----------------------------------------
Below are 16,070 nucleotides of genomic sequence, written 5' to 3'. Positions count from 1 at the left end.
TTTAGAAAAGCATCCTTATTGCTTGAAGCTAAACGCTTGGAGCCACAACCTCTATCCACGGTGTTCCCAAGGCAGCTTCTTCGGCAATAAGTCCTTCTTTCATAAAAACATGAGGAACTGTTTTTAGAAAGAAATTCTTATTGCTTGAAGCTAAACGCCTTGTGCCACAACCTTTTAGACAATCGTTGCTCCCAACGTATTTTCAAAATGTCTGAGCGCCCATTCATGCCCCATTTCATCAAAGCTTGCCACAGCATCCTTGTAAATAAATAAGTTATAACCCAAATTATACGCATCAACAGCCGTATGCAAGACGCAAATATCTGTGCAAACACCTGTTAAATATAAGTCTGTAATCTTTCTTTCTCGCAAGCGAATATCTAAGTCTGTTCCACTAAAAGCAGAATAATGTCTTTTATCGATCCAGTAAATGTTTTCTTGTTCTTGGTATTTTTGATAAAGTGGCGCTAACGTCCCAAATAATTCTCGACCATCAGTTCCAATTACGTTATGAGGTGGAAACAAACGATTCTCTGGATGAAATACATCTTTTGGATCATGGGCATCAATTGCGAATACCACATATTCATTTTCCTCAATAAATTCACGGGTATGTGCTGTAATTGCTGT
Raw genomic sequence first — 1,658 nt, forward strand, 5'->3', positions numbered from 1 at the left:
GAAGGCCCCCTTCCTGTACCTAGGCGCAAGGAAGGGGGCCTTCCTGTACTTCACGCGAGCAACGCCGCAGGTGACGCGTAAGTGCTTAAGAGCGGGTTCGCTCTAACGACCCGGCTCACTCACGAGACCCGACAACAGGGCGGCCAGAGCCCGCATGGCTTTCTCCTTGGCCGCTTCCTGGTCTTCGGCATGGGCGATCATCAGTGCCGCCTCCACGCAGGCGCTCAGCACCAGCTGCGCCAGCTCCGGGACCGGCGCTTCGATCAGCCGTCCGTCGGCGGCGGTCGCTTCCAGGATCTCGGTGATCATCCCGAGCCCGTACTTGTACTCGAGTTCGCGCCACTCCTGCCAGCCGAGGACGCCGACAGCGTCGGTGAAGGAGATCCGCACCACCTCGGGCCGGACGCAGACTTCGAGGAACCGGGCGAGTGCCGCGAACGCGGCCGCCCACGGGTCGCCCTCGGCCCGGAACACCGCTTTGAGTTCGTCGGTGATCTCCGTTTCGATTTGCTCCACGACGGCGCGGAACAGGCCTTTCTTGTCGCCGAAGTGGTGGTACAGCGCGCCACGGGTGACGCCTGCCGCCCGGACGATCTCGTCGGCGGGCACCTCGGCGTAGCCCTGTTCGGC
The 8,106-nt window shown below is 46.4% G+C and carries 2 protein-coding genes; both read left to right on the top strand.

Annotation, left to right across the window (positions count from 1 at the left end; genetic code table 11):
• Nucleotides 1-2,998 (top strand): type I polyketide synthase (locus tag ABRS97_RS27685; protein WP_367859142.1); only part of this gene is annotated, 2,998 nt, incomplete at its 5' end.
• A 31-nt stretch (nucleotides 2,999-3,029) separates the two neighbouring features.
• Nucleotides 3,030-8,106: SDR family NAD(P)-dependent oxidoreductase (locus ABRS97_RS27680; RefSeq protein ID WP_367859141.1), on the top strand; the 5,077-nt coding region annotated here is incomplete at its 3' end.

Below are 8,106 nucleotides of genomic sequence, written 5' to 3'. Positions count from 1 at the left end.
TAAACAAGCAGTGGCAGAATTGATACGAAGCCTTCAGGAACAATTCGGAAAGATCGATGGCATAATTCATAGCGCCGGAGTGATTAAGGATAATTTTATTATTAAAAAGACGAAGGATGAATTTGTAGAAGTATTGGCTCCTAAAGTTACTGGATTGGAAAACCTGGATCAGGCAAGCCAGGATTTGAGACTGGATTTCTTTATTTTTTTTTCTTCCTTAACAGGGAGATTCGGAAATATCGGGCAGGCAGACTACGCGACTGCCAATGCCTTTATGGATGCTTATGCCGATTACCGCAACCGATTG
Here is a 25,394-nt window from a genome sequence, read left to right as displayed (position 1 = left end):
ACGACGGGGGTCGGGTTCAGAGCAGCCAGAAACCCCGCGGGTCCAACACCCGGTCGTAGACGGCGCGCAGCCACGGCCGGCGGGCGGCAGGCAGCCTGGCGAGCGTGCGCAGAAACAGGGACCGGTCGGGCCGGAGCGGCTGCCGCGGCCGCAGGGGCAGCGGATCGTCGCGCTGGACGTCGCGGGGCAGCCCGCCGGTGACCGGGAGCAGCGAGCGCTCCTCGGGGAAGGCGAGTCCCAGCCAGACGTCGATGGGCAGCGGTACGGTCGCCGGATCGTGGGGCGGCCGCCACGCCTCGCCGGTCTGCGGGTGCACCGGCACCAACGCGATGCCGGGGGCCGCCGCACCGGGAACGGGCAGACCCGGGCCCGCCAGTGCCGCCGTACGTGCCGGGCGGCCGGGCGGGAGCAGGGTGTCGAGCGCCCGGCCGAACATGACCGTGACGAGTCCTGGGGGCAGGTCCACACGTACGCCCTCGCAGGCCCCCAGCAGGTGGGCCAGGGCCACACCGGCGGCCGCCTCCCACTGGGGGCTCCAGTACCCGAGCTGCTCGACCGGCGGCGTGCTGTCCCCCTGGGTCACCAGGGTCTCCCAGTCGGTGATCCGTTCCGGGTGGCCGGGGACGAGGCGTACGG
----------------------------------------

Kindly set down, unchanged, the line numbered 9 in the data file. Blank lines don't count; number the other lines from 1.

• Nucleotides 3,030-8,106: SDR family NAD(P)-dependent oxidoreductase (locus ABRS97_RS27680; RefSeq protein ID WP_367859141.1), on the top strand; the 5,077-nt coding region annotated here is incomplete at its 3' end.